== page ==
Quantile-Quantile Plot for Censored Lognormal Data
qq.lnorm produces a lognormal quantile-quantile (q-q) plot based on the product limit estimate (PLE) of the cumulative distribution function (CDF) F(x) for censored data. A line is added to the plot.
A data frame with the data(x) in column 1 and PLE in column 2
estimate of the log scale mean
estimate of log scale standard deviation
Additional parameters to plot
The PLE is used to determine the plotting positions on the horizontal
axis for the censored data version of a theoretical q-q plot for the lognormal distribution. Waller and Turnbull (1992)
provide a good overview of q-q plots and other graphical methods for
censored data. The lognormal q-q plot is obtained by plotting
detected values a[j](on log scale) versus H[p(j)] where H(p) is the
inverse of the distribution function of the standard normal
distribution. If the largest data value is not censored then the PLE
is 1 and H(1) is off scale. The "plotting positions" p[j] are
determined from the PLE of F(x) by multiplying each estimate by
n /(n+1), or by averaging adjacent values–see Meeker and Escobar
(1998, Chap 6)]. In complete data case without ties the first approach
is equivalent to replacing the sample CDF j / n with j / (n+1), and for
the second approach the plotting positions are equal to (j - .5) / n. If
the lognormal distribution is a close approximation to the empirical
distribution, the points on the plot will fall near a straight line.
An objective evaluation of this is obtained by calculating
square of the correlation coefficient associated with the plot.
A line is added to the plot based on the values of
If either of these is missing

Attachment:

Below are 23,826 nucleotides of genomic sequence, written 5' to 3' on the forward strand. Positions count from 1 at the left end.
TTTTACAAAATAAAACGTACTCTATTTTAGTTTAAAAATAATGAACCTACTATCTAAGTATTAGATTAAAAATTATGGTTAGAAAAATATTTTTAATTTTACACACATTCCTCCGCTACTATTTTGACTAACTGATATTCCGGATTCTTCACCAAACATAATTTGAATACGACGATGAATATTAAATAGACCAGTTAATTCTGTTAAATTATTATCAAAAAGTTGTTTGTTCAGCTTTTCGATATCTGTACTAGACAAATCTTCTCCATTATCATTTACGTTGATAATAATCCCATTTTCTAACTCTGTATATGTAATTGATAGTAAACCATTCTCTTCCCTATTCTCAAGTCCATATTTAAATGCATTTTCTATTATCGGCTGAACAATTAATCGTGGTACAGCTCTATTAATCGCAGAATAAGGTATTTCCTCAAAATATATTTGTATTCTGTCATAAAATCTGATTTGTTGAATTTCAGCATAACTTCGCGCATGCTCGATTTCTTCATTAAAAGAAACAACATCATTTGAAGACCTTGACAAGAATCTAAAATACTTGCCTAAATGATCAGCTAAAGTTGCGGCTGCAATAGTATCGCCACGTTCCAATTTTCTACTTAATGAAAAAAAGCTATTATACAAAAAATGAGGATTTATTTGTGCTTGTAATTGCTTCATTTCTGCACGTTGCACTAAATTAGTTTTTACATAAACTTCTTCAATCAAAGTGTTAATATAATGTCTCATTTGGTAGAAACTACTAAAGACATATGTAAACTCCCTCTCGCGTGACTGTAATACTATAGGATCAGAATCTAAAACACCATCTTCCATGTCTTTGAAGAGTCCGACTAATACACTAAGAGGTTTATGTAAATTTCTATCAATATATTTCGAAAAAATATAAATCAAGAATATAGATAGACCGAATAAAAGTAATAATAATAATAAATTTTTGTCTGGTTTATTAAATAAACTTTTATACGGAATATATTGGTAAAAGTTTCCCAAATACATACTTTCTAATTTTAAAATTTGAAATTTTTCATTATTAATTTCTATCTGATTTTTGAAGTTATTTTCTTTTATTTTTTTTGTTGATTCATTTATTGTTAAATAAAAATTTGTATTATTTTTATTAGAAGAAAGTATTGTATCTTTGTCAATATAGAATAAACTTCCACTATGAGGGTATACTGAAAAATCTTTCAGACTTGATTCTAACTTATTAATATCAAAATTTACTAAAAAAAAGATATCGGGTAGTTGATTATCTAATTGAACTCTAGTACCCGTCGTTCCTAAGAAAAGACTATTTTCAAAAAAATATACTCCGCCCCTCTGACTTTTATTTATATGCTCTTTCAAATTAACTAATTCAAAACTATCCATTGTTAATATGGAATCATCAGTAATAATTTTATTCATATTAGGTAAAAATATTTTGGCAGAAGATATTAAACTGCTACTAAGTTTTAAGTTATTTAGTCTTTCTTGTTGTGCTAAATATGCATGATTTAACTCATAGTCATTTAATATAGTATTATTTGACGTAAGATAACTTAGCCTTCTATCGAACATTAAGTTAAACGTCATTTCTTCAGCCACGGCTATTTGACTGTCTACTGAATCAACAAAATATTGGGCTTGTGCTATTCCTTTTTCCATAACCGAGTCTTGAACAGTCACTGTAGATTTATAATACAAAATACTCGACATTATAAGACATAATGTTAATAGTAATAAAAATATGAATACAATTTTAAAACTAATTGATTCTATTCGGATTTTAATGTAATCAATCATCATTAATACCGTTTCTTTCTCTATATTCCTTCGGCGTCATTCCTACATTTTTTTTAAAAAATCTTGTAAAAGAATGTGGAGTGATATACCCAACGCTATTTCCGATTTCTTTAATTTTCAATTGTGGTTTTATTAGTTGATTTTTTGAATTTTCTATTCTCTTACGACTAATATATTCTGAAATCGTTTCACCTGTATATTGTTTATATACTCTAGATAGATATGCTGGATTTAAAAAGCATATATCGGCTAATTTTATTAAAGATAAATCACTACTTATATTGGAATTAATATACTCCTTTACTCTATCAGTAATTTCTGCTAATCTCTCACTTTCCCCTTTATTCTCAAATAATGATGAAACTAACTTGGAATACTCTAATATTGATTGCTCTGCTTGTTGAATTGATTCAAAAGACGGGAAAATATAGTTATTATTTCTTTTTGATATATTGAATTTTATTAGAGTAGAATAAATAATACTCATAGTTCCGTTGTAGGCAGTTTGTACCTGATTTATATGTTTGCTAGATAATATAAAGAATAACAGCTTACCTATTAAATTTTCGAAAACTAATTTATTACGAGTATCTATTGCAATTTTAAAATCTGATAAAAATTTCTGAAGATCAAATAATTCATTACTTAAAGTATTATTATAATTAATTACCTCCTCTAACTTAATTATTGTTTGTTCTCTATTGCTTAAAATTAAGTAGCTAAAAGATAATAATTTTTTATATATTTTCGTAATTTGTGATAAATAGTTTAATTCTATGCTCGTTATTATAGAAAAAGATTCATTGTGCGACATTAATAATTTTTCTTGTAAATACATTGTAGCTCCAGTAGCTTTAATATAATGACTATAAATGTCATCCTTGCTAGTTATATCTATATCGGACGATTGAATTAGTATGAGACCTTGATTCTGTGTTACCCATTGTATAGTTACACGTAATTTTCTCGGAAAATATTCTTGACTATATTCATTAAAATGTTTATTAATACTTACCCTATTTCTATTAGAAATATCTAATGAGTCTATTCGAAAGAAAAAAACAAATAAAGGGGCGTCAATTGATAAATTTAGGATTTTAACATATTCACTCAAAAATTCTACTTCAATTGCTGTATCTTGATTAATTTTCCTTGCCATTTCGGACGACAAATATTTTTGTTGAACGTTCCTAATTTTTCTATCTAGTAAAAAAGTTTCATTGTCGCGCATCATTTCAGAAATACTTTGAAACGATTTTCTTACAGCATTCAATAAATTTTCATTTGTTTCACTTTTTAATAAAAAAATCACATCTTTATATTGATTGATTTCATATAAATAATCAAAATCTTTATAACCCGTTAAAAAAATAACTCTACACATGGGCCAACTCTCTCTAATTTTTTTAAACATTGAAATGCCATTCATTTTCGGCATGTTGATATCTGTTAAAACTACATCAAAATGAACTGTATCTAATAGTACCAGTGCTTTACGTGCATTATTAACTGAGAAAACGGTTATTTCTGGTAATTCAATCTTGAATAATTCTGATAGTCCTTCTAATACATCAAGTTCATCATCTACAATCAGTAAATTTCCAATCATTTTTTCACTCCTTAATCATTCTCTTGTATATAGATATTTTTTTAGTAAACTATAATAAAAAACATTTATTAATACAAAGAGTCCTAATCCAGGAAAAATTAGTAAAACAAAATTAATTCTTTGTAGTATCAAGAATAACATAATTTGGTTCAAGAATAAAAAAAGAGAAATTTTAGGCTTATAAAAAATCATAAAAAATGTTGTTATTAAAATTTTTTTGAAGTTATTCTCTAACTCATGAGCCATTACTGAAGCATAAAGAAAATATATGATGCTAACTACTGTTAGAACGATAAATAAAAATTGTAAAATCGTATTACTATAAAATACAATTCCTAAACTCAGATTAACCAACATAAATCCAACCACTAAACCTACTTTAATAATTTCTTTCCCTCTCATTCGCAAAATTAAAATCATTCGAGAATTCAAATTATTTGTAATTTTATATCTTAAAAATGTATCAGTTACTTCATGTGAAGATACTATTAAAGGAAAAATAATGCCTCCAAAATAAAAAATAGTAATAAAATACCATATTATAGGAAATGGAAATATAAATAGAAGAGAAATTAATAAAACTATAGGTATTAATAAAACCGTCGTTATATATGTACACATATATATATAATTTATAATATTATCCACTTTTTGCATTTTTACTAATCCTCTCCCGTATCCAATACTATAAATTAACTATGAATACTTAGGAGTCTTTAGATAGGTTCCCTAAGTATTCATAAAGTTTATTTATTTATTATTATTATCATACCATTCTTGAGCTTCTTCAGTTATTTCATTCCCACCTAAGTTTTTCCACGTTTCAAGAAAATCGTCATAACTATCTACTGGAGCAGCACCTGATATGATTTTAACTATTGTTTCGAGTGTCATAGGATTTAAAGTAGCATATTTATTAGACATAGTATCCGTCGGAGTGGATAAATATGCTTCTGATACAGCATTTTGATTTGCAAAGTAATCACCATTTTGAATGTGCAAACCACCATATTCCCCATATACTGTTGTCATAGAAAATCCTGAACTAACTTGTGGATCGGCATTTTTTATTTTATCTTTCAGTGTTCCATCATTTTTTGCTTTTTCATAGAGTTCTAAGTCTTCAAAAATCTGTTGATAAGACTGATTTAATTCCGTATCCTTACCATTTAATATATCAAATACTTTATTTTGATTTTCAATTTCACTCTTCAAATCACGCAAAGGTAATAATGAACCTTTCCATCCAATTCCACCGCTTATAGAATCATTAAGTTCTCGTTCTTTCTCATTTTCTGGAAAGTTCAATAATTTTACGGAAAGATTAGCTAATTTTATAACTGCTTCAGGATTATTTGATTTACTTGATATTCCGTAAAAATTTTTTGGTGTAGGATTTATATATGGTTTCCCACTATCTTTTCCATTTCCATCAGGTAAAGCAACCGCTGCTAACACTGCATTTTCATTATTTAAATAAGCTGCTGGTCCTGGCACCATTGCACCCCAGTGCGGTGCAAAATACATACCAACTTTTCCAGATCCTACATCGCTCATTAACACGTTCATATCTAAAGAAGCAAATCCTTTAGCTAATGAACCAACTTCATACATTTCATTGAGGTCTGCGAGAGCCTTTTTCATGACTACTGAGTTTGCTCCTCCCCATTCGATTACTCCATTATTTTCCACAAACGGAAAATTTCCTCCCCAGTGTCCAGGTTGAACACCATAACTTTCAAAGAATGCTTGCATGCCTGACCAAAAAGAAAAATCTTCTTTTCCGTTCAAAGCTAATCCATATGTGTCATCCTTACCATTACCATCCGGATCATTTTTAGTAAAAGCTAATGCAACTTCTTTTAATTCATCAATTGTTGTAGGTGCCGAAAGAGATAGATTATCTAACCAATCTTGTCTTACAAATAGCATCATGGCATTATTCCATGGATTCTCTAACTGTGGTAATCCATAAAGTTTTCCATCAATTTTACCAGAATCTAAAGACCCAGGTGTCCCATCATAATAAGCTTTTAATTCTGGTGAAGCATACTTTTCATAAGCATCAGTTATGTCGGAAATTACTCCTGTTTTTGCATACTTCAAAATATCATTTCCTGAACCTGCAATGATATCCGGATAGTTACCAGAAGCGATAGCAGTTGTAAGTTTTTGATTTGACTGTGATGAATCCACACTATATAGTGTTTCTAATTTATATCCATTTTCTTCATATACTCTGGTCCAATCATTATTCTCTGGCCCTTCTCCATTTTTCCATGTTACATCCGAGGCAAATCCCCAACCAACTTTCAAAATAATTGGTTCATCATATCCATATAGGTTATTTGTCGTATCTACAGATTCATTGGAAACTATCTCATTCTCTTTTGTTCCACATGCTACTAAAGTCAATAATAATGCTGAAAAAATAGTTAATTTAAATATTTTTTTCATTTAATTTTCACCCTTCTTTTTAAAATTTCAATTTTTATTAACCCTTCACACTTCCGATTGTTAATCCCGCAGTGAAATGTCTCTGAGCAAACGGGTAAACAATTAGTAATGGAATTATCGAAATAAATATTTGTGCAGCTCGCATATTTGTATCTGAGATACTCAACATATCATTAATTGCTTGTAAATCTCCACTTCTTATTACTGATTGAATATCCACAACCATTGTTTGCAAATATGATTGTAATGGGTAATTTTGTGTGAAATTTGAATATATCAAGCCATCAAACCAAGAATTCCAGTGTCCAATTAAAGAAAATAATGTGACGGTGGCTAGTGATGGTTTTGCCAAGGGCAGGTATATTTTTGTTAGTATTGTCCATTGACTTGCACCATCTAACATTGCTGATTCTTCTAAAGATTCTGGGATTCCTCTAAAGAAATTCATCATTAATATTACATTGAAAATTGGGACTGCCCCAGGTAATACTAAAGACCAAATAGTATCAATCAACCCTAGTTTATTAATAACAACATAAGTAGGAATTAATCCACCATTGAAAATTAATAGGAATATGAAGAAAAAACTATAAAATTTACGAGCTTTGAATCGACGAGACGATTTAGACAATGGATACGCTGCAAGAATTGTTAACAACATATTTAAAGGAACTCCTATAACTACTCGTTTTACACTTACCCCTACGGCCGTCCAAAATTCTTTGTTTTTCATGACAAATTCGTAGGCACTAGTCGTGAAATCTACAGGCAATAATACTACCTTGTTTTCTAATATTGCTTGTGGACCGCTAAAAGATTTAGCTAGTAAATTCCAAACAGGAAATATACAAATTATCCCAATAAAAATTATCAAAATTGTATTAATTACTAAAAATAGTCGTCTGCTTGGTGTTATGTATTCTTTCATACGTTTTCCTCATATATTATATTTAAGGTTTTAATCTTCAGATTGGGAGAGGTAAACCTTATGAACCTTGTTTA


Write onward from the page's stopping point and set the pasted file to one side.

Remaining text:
sigma are estimated by
linear regression of log(y) on H[p(j)].
A list with components
The x coordinates of the points that were plotted
The y coordinates of the points that were plotted
The adjusted probabilities use to determine
The values of
Helsel and Cohen (1988) consider alternative procedures that can be used for calculating plotting positions for left censored data. Waller and Turnbull (1992) describe a modification of the Kaplan-Meier estimator that can be used for right censored data and note that for the purpose of assessing goodness of fit the choice of plotting positions makes little qualitative difference in the appearance of any particular plot. The two options in this function can be used for any type of censoring.
E. L. Frome
Fay, M. P. (1999), "Comparing Several Score Tests for Interval Censored Data," Statistics in Medicine, 1999; 18:273-85. (Corr: 1999, Vol 19, p.2681).
Frome, E. L. and Wambach, P. F. (2005), "Statistical Methods and Software for the Analysis of Occupational Exposure Data with Non-Detectable Values," ORNL/TM-2005/52,Oak Ridge National Laboratory, Oak Ridge, TN 37830. Available at: http://www.csm.ornl.gov/esh/aoed/ORNLTM2005-52.pdf
Hesel, D. R. and T. A. Cohn (1988), "Estimation of Descriptive Statistics for Multiply Censored Water Quality Data," Water Resources Research, 24, 1997-2004.
Meeker, W. Q. and L. A. Escobar (1998), Statistical Methods for Reliability Data, John Wiley and Sons, New York.
Ny, M. P. (2002), "A Modification of Peto's Nonparametric Estimation of Survival Curves for Interval-Censored Data," Biometrics, 58, 439-442.
Waller, L. A. and B. W. Turnbull (1992), "Probability Plotting with Censored Data," The American Statistician, 46(1), 5-12.
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